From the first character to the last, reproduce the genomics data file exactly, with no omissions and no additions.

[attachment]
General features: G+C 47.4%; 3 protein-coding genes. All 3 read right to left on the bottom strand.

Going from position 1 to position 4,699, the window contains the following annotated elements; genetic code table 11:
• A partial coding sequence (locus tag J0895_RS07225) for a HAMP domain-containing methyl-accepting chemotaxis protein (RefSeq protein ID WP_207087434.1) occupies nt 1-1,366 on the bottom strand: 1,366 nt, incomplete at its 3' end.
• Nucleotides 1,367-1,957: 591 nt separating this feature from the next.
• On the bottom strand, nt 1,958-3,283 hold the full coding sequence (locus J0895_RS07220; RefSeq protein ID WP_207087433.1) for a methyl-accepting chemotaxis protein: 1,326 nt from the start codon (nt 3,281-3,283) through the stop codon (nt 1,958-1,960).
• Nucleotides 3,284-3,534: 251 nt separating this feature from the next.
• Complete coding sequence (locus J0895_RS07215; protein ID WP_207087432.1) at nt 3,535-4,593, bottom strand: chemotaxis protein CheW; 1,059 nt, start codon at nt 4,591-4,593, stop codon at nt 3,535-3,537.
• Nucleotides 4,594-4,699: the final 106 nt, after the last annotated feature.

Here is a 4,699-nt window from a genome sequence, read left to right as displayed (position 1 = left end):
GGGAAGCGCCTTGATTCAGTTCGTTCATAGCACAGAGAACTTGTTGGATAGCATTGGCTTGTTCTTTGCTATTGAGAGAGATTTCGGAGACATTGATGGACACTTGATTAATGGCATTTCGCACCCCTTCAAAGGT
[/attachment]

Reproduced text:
General features: G+C 47.4%; 3 protein-coding genes. All 3 read right to left on the bottom strand.

Going from position 1 to position 4,699, the window contains the following annotated elements; genetic code table 11:
• A partial coding sequence (locus tag J0895_RS07225) for a HAMP domain-containing methyl-accepting chemotaxis protein (RefSeq protein ID WP_207087434.1) occupies nt 1-1,366 on the bottom strand: 1,366 nt, incomplete at its 3' end.
• Nucleotides 1,367-1,957: 591 nt separating this feature from the next.
• On the bottom strand, nt 1,958-3,283 hold the full coding sequence (locus J0895_RS07220; RefSeq protein ID WP_207087433.1) for a methyl-accepting chemotaxis protein: 1,326 nt from the start codon (nt 3,281-3,283) through the stop codon (nt 1,958-1,960).
• Nucleotides 3,284-3,534: 251 nt separating this feature from the next.
• Complete coding sequence (locus J0895_RS07215; protein ID WP_207087432.1) at nt 3,535-4,593, bottom strand: chemotaxis protein CheW; 1,059 nt, start codon at nt 4,591-4,593, stop codon at nt 3,535-3,537.
• Nucleotides 4,594-4,699: the final 106 nt, after the last annotated feature.

Here is a 4,699-nt window from a genome sequence, read left to right as displayed (position 1 = left end):
GGGAAGCGCCTTGATTCAGTTCGTTCATAGCACAGAGAACTTGTTGGATAGCATTGGCTTGTTCTTTGCTATTGAGAGAGATTTCGGAGACATTGATGGACACTTGATTAATGGCATTTCGCACCCCTTCAAAGGT